Name: Carmen Kynard, St. John's University.
Presentation Title: “I Carry The Eyes of Ida B. Wells': Discourse, Rhetorical Action, and the Power of the Word in the Writing of Black Female College Students"
Date: February 10, 2011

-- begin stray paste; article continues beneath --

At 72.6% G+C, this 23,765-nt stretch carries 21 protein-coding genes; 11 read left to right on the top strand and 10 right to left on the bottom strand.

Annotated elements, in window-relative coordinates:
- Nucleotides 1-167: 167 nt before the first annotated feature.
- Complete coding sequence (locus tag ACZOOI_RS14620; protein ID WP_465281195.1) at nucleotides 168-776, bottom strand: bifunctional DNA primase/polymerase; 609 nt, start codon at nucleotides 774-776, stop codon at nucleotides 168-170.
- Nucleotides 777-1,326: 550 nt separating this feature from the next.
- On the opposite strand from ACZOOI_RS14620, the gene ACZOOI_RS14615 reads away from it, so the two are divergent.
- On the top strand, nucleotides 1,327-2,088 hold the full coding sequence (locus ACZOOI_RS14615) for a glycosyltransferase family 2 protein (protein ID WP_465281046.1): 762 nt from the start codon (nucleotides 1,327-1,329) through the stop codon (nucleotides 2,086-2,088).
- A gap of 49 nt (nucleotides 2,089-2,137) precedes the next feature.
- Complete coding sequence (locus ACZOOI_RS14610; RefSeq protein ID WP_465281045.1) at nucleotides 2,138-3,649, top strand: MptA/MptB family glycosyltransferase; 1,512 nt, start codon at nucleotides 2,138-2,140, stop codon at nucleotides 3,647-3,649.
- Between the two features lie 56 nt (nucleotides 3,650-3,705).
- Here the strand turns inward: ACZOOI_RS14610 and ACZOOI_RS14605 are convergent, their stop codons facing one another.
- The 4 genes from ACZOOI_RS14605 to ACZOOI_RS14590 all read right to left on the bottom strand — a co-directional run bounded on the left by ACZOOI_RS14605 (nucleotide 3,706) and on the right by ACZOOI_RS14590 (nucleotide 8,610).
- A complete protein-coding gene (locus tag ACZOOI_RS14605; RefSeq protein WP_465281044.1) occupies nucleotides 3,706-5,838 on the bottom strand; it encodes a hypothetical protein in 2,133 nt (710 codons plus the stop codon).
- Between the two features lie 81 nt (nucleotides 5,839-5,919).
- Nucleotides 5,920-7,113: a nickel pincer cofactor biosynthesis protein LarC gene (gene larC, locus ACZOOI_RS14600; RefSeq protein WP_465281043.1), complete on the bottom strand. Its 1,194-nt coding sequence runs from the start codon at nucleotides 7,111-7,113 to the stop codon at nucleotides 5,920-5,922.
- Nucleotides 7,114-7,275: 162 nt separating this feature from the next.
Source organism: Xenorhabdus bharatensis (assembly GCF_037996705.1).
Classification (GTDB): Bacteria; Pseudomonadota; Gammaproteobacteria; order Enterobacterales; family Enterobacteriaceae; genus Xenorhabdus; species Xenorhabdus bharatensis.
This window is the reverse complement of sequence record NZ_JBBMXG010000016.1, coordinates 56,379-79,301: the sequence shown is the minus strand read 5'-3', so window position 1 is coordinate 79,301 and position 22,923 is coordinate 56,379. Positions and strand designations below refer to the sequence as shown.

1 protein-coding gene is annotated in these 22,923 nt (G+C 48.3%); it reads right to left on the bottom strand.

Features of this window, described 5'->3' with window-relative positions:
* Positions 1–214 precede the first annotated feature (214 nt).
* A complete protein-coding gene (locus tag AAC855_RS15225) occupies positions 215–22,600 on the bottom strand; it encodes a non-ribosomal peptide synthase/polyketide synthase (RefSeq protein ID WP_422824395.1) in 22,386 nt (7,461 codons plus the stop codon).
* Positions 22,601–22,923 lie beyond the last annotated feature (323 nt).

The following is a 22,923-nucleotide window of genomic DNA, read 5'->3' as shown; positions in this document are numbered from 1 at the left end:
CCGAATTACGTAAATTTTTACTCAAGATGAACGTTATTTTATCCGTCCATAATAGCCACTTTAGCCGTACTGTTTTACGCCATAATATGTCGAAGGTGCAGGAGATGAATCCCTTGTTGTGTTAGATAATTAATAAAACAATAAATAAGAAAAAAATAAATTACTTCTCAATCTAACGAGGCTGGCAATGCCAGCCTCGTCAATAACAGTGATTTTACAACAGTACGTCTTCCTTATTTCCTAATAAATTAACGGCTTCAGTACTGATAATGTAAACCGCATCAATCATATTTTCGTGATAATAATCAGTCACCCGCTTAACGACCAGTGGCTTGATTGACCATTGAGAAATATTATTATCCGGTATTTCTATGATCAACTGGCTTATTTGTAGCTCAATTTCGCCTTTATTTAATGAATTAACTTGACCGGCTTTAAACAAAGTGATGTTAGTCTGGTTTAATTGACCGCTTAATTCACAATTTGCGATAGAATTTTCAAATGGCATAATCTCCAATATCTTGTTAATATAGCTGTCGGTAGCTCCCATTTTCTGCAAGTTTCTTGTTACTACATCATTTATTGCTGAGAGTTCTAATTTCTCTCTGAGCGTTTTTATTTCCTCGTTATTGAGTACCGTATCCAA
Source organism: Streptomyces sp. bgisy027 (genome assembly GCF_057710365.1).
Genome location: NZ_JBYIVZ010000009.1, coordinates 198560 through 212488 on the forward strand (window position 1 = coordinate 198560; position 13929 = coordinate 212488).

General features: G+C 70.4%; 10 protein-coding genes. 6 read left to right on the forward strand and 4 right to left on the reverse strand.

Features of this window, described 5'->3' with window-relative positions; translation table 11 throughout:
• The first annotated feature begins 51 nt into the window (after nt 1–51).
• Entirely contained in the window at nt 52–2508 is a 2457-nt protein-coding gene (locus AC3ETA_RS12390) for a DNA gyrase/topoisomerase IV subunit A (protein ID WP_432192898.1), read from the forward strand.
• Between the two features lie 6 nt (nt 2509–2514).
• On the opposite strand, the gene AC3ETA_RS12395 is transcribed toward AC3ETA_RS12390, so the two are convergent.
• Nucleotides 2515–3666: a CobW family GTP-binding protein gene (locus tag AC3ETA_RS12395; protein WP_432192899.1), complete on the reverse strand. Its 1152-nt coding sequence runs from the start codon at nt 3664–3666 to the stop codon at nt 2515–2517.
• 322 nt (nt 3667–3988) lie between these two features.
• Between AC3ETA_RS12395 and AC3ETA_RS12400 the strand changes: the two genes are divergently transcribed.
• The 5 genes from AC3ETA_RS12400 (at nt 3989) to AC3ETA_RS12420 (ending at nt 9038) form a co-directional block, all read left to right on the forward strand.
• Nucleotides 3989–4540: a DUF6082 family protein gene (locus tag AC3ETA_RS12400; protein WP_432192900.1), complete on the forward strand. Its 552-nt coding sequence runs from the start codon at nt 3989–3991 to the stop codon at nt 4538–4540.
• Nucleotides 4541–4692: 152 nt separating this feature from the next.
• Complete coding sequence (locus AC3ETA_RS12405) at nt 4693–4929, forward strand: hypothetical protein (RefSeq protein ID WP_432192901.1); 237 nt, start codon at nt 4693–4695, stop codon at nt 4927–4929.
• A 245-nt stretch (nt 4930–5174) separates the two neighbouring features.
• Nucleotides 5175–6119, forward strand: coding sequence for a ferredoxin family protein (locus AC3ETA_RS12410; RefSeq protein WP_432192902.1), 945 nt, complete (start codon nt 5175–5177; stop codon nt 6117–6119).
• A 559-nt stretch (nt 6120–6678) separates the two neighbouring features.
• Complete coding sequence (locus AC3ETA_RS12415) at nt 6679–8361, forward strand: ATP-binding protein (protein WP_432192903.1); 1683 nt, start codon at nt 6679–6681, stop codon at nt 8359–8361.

Although we now have significant research and scholarship that analyze multi-ethnic/multi-racial students discourses in and out of classrooms in composition, literacies, and educational studies, we still experience a general drought of knowledge concerning black female students as writers and literate beings. It is more likely to see black female students aggregated with black males to the bottom pole of the "achievement gap," more likely to hear dismissals of black female literacies as an essentialist idea, and more likely to see accounts of the impossibility of a radically "alternative" process and product for black female students writings (since such students must be supposedly taught that they are doomed to the eternal hell of their blackness if they do not internalize white rules of schooling.) This presentation attempts to engage a critical discourse analysis of overarching concepts in black female college students' writing that are endemic to their own "endarkened epistemologies" rather than racially pathologized notions of underachievement (Dillard, 2000; Richardson, 2003). In so doing, we can begin to use the literate experiences of black female college students "as a point of critique and data for institutional change" (Guinier, Fine, and Balin, 1997).